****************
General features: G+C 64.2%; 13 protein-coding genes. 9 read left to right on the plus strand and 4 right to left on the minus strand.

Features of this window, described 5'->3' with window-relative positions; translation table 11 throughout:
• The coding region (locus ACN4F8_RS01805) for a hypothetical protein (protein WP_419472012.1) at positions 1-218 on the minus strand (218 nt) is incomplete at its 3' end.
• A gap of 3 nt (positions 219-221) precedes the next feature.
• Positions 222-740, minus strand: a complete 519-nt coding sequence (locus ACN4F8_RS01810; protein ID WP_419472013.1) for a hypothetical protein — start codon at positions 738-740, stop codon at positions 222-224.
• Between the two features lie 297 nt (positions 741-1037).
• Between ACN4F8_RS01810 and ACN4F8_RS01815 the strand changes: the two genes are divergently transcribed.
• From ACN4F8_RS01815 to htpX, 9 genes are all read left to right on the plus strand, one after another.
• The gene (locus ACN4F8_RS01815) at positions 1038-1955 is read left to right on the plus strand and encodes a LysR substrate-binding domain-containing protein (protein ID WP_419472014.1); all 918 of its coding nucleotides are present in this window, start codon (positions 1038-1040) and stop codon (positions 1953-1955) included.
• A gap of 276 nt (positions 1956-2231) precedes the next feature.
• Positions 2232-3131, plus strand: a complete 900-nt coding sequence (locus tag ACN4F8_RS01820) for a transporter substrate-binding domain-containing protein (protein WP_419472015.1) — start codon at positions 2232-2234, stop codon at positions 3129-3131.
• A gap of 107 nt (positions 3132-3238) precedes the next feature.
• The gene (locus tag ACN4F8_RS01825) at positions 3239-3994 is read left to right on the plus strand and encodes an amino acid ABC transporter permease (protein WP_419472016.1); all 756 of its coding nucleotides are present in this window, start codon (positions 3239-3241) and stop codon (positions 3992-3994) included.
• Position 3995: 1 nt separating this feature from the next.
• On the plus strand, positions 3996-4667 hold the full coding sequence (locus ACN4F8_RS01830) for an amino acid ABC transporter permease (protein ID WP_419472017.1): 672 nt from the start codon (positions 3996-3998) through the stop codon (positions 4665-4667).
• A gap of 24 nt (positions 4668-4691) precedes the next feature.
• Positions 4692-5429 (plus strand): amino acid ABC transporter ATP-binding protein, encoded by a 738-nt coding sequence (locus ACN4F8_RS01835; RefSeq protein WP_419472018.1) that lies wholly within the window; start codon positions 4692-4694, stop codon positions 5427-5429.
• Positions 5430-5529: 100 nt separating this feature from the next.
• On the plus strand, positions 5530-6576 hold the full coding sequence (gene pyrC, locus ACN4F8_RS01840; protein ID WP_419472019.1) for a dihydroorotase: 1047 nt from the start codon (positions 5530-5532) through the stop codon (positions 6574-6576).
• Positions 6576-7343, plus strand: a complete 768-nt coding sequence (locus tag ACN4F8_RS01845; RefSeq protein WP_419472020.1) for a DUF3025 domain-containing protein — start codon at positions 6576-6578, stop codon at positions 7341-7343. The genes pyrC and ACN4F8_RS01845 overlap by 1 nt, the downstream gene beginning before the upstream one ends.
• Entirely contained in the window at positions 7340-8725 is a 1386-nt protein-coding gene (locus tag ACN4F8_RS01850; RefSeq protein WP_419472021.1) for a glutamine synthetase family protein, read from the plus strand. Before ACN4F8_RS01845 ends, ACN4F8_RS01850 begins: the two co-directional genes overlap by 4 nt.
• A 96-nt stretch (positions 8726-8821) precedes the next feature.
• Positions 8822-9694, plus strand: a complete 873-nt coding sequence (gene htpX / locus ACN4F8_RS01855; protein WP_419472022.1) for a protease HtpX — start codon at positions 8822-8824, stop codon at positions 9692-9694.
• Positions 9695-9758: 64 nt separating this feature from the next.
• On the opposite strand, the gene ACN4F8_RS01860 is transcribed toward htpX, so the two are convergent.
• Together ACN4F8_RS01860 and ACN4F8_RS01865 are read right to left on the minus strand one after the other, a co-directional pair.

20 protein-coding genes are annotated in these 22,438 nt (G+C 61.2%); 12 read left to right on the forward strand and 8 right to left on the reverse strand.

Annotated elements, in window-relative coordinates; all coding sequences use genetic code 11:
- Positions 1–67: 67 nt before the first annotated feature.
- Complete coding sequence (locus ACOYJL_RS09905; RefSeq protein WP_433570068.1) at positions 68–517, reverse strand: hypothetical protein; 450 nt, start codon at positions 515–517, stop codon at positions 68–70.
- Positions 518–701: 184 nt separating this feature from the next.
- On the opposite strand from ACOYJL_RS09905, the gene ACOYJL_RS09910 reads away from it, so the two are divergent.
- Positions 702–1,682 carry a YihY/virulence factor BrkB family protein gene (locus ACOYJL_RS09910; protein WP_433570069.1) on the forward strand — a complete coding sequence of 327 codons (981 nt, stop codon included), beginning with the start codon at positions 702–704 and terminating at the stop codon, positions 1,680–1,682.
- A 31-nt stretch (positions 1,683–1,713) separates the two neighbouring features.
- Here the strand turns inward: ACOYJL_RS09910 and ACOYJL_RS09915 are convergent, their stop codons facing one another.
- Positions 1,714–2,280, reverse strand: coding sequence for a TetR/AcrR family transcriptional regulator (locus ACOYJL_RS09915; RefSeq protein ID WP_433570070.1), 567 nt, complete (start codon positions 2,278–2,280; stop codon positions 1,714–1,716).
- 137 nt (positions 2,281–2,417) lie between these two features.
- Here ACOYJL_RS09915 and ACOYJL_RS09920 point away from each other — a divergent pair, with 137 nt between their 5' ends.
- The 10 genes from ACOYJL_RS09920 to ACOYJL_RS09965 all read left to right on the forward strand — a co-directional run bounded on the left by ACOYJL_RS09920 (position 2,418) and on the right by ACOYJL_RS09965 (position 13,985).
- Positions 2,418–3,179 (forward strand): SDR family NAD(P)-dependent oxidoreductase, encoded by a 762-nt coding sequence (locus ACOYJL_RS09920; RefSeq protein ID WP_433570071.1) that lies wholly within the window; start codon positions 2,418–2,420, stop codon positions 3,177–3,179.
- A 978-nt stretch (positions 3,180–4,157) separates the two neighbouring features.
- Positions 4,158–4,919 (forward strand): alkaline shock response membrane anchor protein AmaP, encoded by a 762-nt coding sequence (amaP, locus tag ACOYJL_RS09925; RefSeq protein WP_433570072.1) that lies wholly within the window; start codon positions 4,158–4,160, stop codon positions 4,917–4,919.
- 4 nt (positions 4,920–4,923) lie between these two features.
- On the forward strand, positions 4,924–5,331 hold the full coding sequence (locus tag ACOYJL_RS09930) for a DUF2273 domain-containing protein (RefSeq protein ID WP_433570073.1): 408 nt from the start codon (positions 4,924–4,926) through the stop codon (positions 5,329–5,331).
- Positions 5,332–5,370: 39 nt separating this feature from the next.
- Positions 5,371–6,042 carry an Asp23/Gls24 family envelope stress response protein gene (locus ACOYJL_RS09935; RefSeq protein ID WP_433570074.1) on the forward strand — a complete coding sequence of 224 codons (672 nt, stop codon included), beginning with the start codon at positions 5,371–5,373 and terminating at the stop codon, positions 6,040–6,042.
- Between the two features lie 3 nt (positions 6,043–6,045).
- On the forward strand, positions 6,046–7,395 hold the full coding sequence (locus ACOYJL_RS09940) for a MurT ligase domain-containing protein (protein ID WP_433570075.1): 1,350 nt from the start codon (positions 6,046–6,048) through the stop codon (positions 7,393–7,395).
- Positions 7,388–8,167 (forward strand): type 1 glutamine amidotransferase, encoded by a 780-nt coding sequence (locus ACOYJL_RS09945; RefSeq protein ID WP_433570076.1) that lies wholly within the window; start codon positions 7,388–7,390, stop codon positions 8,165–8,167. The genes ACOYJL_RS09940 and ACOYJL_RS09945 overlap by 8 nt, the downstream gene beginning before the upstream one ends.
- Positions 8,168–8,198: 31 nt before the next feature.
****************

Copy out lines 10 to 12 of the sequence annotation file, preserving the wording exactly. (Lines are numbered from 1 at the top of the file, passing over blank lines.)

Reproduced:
• A gap of 276 nt (positions 1956-2231) precedes the next feature.
• Positions 2232-3131, plus strand: a complete 900-nt coding sequence (locus tag ACN4F8_RS01820) for a transporter substrate-binding domain-containing protein (protein WP_419472015.1) — start codon at positions 2232-2234, stop codon at positions 3129-3131.
• A gap of 107 nt (positions 3132-3238) precedes the next feature.